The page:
How are appraisers handling time adjustments, if at all?

By
Real Estate Appraiser with LIRA Corp

As an appraiser on Long Island, market values have come down over the past year or so.  I was wondering how other appraisers analyze time adjustments for appraisal reports?   And how do brokers view this? 

When I am looking at the current closed comparable sales (I stay within six months when possible - or obviously newer is better!)....compared to current comparable listings- I see that using the sales comparison approach only would produce higher values in the area.  If for example, three houses sold that are similar to mine from $350-400K...But there are five or six listings at $300-350K....I have to use time adjustments.

Lenders are not happy about it and want detailed explanations....and I was wondering how other appraisers out there felt - and what you use. 

 

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Rainmaker
101,684
Kenneth Rossman
FL Certified General Real Estate Appraiser #RZ3504
Appraiser, Ken Rossman

David-

Might be a local custom issue.

In my market, Realtors/brokers generally draw up "binders" which are then given to attorneys to draw contracts. The vast majority of transactions have contracts reviewed by attorneys before they are signed.  Usually the SP$ stands unless problems are discovered by an engineer/inspector, appraiser or at final walk through...

August 24, 2008 07:06 PM
Rainer
6,630
Michelle Tucci
LIRA Corp

Thanks for the great responses...

Ken & Dave - when I appraise - I use the title date.  There are many areas on Long Island where other sources besides MLS are used, and they draw from public records.  Public records only uses the transfer of title date, so there isnt a contract date etc  - the title date may or may not be months from the contract date.  It all depends on the sale, the financing, etc.  But, since I do not rely exclusively on MLS data, I stay consistent and use a title date for all my reports. 

Again, this seems to be opinion - since there is no "right" or "wrong" way.  I put right in my report TD for Title Date - as to not mislead....

I have never analyzed contracts for my comparable sales.  I imagine it would not only hold up the report for weeks asking people to be accommodating and make those documents available to appraisers...but most would flat out refuse to do so.  Where do you all get this information from??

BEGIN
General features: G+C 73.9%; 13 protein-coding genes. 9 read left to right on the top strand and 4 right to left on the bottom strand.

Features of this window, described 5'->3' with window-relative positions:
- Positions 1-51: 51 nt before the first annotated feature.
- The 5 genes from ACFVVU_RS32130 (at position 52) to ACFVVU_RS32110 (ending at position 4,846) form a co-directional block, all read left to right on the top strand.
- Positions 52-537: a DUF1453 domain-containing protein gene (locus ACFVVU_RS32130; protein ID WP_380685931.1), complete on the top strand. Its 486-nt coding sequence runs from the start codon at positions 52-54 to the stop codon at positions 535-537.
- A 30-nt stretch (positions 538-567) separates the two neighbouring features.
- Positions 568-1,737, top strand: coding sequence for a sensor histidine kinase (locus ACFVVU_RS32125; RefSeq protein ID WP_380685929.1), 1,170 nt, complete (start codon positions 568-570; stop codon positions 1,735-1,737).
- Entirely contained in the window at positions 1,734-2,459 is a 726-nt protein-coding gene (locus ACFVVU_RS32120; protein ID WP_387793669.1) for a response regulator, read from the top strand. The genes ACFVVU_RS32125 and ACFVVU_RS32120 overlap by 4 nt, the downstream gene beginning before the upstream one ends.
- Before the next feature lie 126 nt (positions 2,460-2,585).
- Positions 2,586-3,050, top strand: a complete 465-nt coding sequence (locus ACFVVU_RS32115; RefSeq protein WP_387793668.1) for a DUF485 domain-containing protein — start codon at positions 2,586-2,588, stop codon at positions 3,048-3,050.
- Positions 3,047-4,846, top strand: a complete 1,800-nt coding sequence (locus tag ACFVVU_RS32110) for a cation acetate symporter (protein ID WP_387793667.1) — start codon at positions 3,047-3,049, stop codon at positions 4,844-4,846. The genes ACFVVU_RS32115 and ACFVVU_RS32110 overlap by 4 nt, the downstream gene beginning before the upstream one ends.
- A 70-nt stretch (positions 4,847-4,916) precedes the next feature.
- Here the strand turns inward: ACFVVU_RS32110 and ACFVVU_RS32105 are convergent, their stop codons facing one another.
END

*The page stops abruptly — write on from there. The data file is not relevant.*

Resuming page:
September 04, 2008 04:02 PM
Rainer
14,996
David Hintz
AZAppraiser
Accurate Appraisals & Consulting of AZ

Michelle

Since you are in the same geographical area as Kenneth, you should probably take his opinion as the norm or readily acceptable.  If you were in my geographical area then perhaps a slightly different approach could be used and/or acceptable.  However, as I stated before, consistency in your method and detailed comments for the reasoning (for what is acceptable in your geographical area) is most important.

 

September 04, 2008 04:58 PM
Rainmaker
67,211
Richard D. Ferris
Florida State Certified (FHA) Appraiser
AmcAppraisalsinc.com

I am using a quarter by quarter, month by month, then yearly averages to gauge market movements.  I include a chart such as this:

Decline Chart

This would show, that although the 3rd quarter had a gain, the general trend has been declining.  The average for 2007 in this subdivision was -1.29% while 2008 continues an average of -2.38%.  Despite an uptick in the 3rd quarter, pricing is still going down.

I will then sometimes use this annual average as a monthly average (which smooths out the odd months such as during the 3rd quarter).  So in this case, I would have an average monthly decline of -2.38% or a daily decline of (2.38%/30) of 0.000793.   Then, I'll apply this to the days between the contract date and the effective date of the appraisal for my % adjustment for market decline.

November 05, 2008 09:21 AM
Anonymous #13
Anonymous
AK

Great information we are Orlando Florida appraisers and are always reading the blogs to get more information on the time adjustment issue.

November 19, 2008 12:14 PM
Anonymous
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Rainer
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Michelle Tucci

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